"My Rival, The Sky," a military wife's memoir of a wartime homefront, had two happy endings: the end of World War II and the beginning of Swoosie Kurtz. On March 30, 1978, at Gallagher's opening night party for Christopher Durang's A History of the American Film, I met Swoosie — along with parents, Frank and Margo Kurtz.
Margo is the author of the book above and Frank was an Olympic-medalist high-diver who became World War II's most decorated Air Force pilot, flying the only surviving B-17D Flying Fortress. Now in the Smithsonian, the plane was dubbed The Swoozie after a popular Kay Kaiser ditty about Alexander the Swoose, a swan-goose hybrid and, thus, apt for a plane cobbled together from Pearl Harbor's battered B-17's. When the Kurtzes gave birth to a daughter, she had to be called Swoosie.
"There's an analogy in that name for me as an actress, which I never thought of until I was in my 40s: some original parts and then parts from other planes — that's like me and the characters that inhabit me," Swoosie notes — hence, her memoir: "Part Swan, Part Goose: An Uncommon Memoir of Womanhood, Work, and Family."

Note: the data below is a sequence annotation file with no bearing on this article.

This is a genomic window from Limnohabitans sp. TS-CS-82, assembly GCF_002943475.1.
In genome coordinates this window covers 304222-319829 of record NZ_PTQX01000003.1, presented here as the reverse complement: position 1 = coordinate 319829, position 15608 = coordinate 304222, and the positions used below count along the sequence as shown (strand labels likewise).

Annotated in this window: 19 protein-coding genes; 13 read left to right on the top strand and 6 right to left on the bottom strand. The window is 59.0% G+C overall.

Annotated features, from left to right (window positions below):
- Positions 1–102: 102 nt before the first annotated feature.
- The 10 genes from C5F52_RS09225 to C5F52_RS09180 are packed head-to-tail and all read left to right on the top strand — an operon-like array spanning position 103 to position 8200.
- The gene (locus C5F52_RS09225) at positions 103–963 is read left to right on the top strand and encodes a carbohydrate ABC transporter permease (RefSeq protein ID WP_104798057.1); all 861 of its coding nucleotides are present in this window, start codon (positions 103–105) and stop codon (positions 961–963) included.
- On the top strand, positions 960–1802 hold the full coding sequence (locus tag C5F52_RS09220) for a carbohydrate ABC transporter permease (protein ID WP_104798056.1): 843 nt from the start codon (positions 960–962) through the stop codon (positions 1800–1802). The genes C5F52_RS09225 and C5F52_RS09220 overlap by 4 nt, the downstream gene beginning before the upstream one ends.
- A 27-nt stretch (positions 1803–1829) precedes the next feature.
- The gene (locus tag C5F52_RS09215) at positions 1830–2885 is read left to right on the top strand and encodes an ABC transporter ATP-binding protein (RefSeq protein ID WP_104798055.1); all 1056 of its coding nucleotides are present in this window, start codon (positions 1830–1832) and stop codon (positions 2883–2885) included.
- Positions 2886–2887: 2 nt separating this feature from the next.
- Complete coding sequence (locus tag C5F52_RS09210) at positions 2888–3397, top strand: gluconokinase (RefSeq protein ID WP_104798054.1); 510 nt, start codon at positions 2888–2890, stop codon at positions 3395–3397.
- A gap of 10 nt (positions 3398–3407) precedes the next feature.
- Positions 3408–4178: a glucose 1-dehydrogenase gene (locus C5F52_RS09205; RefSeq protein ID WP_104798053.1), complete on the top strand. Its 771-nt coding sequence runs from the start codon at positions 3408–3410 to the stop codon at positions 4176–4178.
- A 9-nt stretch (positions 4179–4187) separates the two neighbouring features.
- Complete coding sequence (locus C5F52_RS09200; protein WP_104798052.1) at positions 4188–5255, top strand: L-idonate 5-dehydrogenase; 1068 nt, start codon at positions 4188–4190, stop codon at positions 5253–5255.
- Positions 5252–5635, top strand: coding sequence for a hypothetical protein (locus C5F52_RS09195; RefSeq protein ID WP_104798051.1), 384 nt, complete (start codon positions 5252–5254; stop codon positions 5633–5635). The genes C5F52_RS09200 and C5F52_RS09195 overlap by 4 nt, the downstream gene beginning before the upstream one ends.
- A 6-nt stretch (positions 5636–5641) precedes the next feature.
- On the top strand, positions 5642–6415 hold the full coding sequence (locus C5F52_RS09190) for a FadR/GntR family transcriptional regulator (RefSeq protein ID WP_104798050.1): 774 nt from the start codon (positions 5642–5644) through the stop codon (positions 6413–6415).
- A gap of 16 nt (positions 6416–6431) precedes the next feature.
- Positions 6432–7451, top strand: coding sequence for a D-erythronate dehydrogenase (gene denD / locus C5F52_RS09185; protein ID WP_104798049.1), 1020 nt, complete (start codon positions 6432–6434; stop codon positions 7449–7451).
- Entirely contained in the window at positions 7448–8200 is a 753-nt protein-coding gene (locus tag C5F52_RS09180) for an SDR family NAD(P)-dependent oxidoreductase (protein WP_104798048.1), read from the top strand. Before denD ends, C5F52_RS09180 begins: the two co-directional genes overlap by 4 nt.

"I wasn't interested in going anywhere near a celebrity memoir," she admits. "I really was much more interested in telling the story of my parents. I wanted the world to know their story, through my life — their choices sorta juxtaposed to mine.
"My mother is quite a voice in the book, and one of my dreams was to get her book re-released — she wrote it when she was pregnant with me, and it was published in 1945 — with an introduction by me. That's how the dream started a few years ago."
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